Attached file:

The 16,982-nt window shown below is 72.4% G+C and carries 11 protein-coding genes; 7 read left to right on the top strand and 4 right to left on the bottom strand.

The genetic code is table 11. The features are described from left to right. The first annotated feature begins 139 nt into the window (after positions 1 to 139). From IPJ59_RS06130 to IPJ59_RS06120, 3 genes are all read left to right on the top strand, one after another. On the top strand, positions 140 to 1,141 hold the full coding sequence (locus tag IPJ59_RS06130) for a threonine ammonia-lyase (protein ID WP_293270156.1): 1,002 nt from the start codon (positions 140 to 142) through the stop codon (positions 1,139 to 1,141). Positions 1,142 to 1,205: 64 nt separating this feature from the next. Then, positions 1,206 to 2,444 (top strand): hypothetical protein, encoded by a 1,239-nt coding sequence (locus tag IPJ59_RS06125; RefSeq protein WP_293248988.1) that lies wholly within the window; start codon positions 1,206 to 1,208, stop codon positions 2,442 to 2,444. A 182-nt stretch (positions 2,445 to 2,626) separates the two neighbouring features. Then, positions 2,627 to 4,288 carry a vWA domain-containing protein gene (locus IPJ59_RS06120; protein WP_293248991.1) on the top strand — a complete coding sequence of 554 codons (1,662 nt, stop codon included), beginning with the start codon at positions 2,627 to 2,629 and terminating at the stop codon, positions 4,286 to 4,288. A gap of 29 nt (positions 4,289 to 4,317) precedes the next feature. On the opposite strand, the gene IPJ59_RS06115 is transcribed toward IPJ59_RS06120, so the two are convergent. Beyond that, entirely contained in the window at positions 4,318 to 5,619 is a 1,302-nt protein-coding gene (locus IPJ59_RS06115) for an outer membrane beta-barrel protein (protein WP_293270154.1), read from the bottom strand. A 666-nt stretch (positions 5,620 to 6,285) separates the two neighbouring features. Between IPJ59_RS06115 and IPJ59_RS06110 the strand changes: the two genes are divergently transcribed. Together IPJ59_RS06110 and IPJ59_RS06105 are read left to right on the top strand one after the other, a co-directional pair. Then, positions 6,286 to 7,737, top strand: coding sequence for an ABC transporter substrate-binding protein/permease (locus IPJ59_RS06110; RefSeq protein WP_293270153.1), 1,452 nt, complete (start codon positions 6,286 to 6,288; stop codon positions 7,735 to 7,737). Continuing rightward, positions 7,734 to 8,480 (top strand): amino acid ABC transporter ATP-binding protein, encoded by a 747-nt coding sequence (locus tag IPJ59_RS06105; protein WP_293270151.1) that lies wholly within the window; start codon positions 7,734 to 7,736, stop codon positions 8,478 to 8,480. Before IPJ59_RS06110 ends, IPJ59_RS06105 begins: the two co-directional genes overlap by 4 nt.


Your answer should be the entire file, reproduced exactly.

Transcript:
The 16,982-nt window shown below is 72.4% G+C and carries 11 protein-coding genes; 7 read left to right on the top strand and 4 right to left on the bottom strand.

The genetic code is table 11. The features are described from left to right. The first annotated feature begins 139 nt into the window (after positions 1 to 139). From IPJ59_RS06130 to IPJ59_RS06120, 3 genes are all read left to right on the top strand, one after another. On the top strand, positions 140 to 1,141 hold the full coding sequence (locus tag IPJ59_RS06130) for a threonine ammonia-lyase (protein ID WP_293270156.1): 1,002 nt from the start codon (positions 140 to 142) through the stop codon (positions 1,139 to 1,141). Positions 1,142 to 1,205: 64 nt separating this feature from the next. Then, positions 1,206 to 2,444 (top strand): hypothetical protein, encoded by a 1,239-nt coding sequence (locus tag IPJ59_RS06125; RefSeq protein WP_293248988.1) that lies wholly within the window; start codon positions 1,206 to 1,208, stop codon positions 2,442 to 2,444. A 182-nt stretch (positions 2,445 to 2,626) separates the two neighbouring features. Then, positions 2,627 to 4,288 carry a vWA domain-containing protein gene (locus IPJ59_RS06120; protein WP_293248991.1) on the top strand — a complete coding sequence of 554 codons (1,662 nt, stop codon included), beginning with the start codon at positions 2,627 to 2,629 and terminating at the stop codon, positions 4,286 to 4,288. A gap of 29 nt (positions 4,289 to 4,317) precedes the next feature. On the opposite strand, the gene IPJ59_RS06115 is transcribed toward IPJ59_RS06120, so the two are convergent. Beyond that, entirely contained in the window at positions 4,318 to 5,619 is a 1,302-nt protein-coding gene (locus IPJ59_RS06115) for an outer membrane beta-barrel protein (protein WP_293270154.1), read from the bottom strand. A 666-nt stretch (positions 5,620 to 6,285) separates the two neighbouring features. Between IPJ59_RS06115 and IPJ59_RS06110 the strand changes: the two genes are divergently transcribed. Together IPJ59_RS06110 and IPJ59_RS06105 are read left to right on the top strand one after the other, a co-directional pair. Then, positions 6,286 to 7,737, top strand: coding sequence for an ABC transporter substrate-binding protein/permease (locus IPJ59_RS06110; RefSeq protein WP_293270153.1), 1,452 nt, complete (start codon positions 6,286 to 6,288; stop codon positions 7,735 to 7,737). Continuing rightward, positions 7,734 to 8,480 (top strand): amino acid ABC transporter ATP-binding protein, encoded by a 747-nt coding sequence (locus tag IPJ59_RS06105; protein WP_293270151.1) that lies wholly within the window; start codon positions 7,734 to 7,736, stop codon positions 8,478 to 8,480. Before IPJ59_RS06110 ends, IPJ59_RS06105 begins: the two co-directional genes overlap by 4 nt.